I’m going to take a break this month from previous months’ articles on the basic calculations and how they relate to the example American IPA recipe, and talk about the formula for mixing worts, musts, beers, meads, etc. – a topic that’s actually come up a few times in my life recently.

Recently, I was making a mead and wanted to add fruit juice to the must but needed to know how much honey to add to reach my target OG before adding the juice. The following formula will get you that answer, along with many other mixing questions that we’ll explore below:

*Aa + Bb = Cc*

It’s a pretty simple formula, but let’s break it down.**A** and **B** – different quantities of liquids being mixed (volume of beer, mead, juice, etc.)**a **and ** b** – the conditions of **A** and **B** above (specific gravity, ABV, temperature, etc.)**C** – the sum of the quantities of **A** and **B **(so, C=A+B)**c** – the resulting condition of **C**

One note on this, all units of need to be the same for **A**, **B**,**C**, and **a**, **b**,**c** – no mixing here!

With that information, lets’ look at a few examples of how this would work for the homebrewer.

**Example 1 – Mixing Two Worts**

If I wanted to mix two worts – a 10L batch of 1.060 and a 12L batch of 1.045 – what would the final OG be of this new 22L batch? From this information, we can get everything except **c**, so let’s figure that out.

**Aa + Bb = Cc**

(10 L * 1.060 SG) + (12 L * 1.045 SG) = (10 L + 12 L) * c

10.6 SG + 12.54 SG = 22 * c

23.14 SG / 22 = c

c = 1.052

So, when we mix those two worts together, we’ll get a specific gravity of 1.052.

**Example 2 – Fortifying A Wine**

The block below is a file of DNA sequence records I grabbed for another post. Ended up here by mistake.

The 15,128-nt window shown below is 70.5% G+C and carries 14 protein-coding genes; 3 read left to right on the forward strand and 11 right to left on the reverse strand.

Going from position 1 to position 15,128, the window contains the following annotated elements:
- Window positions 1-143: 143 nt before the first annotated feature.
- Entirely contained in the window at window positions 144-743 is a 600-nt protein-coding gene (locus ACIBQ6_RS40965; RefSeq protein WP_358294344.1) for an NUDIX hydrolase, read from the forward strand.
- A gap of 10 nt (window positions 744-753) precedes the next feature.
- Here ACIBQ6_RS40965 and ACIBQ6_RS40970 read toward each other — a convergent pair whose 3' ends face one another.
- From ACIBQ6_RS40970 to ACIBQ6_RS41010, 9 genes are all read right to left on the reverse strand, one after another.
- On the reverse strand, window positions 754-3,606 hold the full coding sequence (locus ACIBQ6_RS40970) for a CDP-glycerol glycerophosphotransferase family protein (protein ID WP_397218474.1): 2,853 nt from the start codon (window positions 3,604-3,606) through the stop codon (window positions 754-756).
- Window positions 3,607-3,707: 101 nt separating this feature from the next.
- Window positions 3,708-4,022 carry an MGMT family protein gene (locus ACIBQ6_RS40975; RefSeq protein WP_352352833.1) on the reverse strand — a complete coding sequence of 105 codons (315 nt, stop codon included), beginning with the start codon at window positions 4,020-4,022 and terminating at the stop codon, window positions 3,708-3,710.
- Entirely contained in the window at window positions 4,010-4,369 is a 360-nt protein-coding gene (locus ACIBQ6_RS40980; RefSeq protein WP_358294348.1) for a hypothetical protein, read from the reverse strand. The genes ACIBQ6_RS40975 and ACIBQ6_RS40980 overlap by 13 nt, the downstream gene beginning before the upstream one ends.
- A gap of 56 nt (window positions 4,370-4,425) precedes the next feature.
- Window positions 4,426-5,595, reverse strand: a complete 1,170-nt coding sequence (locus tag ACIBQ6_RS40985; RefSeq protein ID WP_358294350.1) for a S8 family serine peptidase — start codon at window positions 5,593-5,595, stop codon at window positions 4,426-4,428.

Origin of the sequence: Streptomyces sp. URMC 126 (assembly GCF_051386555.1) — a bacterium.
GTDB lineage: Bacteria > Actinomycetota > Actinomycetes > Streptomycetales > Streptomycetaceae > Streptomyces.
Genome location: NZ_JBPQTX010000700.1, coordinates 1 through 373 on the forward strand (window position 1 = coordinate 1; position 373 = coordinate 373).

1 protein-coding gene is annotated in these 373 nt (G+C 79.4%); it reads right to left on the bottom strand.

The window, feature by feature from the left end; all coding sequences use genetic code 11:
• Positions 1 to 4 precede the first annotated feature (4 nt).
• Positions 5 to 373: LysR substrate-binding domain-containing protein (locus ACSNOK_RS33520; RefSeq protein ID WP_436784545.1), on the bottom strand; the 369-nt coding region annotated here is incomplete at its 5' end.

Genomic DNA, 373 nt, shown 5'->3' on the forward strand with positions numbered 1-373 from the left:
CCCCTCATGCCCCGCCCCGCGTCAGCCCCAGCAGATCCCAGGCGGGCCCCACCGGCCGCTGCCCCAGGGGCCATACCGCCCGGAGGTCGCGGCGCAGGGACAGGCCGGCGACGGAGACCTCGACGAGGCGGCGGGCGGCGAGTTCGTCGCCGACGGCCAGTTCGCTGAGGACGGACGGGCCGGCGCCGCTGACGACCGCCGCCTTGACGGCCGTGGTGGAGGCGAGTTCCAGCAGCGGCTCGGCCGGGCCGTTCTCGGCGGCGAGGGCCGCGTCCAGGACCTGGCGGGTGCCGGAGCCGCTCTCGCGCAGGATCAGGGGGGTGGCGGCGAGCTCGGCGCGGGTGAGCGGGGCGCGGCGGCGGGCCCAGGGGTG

How much 35% brandy would I need to add to my 20L batch of 12% wine to get a final ABV of 19%?

**Aa + Bb = Cc**

(20 L * 12%) + (B * 35%) = C * 19%

This one looks a little more complicated as we’re missing two values, but we know that C = A + B

(20 L * 12%) + (B * 35%) = (20 L + B) * 19%

240 + 35B = 380 + 19B

380 – 240 = 35B – 19B

140 = 16B

B = 8.75L

So, if we want to fortify our 20L batch of 12% wine to 19%, we’ll need 8.75L of 35% brandy, and will end up with a final volume of 28.75L.

**Example 3 – Combining Finished Mead With Fruit Juice**

For this example, let’s assume you’ve made a 19L batch of 14% mead, and want to add 2L of tart cherry juice post stabilization – what would you final ABV be?

**Aa + Bb = Cc**

(19L * 14%) + (2L * 0%) = (19L + 2L) * c

266 + 0 = 21 * c

c = 266/21 = 12.67%

So, after adding that 2L of juice, our batch is now 21L at 12.67%

The above example can also be written a different way when **b** is zero as follows:

*C1*V1 = C2*V2*

This is a simple volume (**V1** and **V2**) and concentration (**C1** and **C2**) formula, that shows up a lot.

Before I end this month, I’ll go back to my original problem I had when I was making a batch of mead. I wanted to make and 11.5L batch of 1.050 mead with 1L of 1.030 cranberry juice, so what gravity did I need to make the must before adding the juice?

**Aa + Bb = Cc** (in this example, I use A for the must, and B for the fruit juice)

(10.5L * a) + (1L * 1.030) = (10.5L + 1L) * 1.050

10.5a + 1.030 = 12.075

10.5a = 11.045

a = 1.052

So, to make this batch of mead, I made 10.5L of must at 1.052 SG, then added 1L of 1.030 cranberry juice that gave me my final 11.5L batch at 1.050 SG.